(And as a disclaimer, most of you are used to more upbeat posts from me. This one isn’t. So if you’re having a bad day, this won’t make it better. The next blog post will be the usual happy, perky, lighthearted entry.)
Except we don’t know what tomorrow will bring. I think with the death of Steve Jobs this week, a lot of people are thinking about contributions, making a difference, and…death. We all will die. Even Steve knew that. The news keeps playing a recent commencement speech he gave where he briefly alludes to his own dealings with cancer and life, and mortality. Few people have made as large an impact on the world and how we view it, hear it, interact with it, and talk about it, as Steve Jobs.
And as if one death this week wasn’t enough, the father of a friend of mine died this week, too. But this death wasn’t broadcast on CNN. It’s gotta be just devastating for my friend, pregnant with her first child. A grandchild who will never know his grandfather, at least not personally. Her dad was only about ten years older than me. So he wasn’t “of a certain age” where death feels more “normal”. (As if it ever does feel normal, but we tell ourselves that to try to feel better.) I had only met him a handful of times. He loved Macs. Even knew how to fix them. So he was good in my book. :) But my friend, who is only in her mid-20s, doesn’t have a father anymore. Her son will never know what he lost. But she does. She knows the future memories she has lost. That makes me very sad for her.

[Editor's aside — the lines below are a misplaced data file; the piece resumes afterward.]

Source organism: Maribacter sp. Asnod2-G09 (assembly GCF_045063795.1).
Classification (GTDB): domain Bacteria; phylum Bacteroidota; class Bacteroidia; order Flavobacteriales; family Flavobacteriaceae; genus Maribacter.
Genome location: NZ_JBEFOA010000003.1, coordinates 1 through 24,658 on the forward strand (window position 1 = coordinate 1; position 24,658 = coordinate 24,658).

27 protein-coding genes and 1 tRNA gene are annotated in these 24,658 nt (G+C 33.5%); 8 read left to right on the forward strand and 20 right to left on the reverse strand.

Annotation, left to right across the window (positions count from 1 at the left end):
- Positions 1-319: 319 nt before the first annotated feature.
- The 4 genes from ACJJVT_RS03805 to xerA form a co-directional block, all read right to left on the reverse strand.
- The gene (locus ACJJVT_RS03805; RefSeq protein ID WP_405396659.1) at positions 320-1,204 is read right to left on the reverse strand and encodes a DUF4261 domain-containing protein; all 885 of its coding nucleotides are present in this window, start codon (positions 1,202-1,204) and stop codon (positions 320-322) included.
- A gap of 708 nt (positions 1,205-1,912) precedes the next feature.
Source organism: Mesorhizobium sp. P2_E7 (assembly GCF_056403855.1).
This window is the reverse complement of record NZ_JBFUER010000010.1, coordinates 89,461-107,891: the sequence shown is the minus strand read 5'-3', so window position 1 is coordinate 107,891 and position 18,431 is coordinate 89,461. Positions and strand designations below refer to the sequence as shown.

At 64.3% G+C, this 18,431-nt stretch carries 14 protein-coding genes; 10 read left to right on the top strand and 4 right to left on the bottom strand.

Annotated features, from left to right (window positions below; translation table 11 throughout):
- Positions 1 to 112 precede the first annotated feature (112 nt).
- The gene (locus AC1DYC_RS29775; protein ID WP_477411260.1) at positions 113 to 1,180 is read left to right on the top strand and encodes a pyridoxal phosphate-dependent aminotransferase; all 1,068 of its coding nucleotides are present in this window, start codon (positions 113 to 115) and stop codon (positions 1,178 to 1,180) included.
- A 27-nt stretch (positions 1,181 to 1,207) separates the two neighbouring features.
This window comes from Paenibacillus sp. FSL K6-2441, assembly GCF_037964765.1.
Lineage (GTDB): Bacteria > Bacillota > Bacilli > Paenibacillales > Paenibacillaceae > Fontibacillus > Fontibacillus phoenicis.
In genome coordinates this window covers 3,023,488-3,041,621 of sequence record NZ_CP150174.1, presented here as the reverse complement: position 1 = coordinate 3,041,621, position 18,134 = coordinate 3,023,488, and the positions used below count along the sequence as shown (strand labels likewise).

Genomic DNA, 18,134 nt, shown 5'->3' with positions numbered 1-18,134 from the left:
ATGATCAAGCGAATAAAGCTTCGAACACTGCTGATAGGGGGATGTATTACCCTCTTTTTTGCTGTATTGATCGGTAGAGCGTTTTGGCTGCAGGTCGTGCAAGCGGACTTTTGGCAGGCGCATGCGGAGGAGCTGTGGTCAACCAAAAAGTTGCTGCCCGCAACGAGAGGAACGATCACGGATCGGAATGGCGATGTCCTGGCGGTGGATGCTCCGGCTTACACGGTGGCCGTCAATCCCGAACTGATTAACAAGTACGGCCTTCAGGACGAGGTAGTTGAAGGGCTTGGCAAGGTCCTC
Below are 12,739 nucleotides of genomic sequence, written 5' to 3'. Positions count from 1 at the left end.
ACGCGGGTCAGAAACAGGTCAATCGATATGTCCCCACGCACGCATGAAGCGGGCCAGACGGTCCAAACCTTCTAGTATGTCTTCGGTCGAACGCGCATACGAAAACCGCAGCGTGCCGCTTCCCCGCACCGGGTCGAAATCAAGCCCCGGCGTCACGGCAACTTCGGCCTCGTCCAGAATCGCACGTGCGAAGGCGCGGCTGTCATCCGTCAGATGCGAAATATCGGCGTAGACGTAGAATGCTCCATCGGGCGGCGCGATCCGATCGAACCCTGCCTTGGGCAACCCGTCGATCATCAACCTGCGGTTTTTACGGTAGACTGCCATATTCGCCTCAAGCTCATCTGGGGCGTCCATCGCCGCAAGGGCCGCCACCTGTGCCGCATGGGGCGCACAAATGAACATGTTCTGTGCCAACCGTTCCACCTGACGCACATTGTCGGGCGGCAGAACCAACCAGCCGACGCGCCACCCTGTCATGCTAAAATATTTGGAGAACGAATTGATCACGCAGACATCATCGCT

So what do these two very different men leave behind for us to remember them? Images. Photographs. Videos. Pieces of paper, celluloid, and electronic data. Hollow reminders of who they were when compared to the living version of them. Yet attached to those hollow reminders are stories. Wonderful, rich stories of who they were. Funny things they did. Silly things they said. The images provide one piece to the puzzle that made up their lives. Images that won’t allow their faces to fade from memory over time.
If you have read my “About” page, you have seen this poem there. Several years ago I needed to draft an artist statement, and that About page is basically the end result of that process. I photograph because nothing gold can stay. But what a wonderful, golden memory that photograph becomes!
Nature’s first green is gold,
Her hardest hue to hold.
Her early leaf’s a flower;
But only so an hour.
Then leaf subsides to leaf.
So Eden sank to grief,
So dawn goes down to day.
Nothing gold can stay.
~Nothing Gold Can Stay, Robert Frost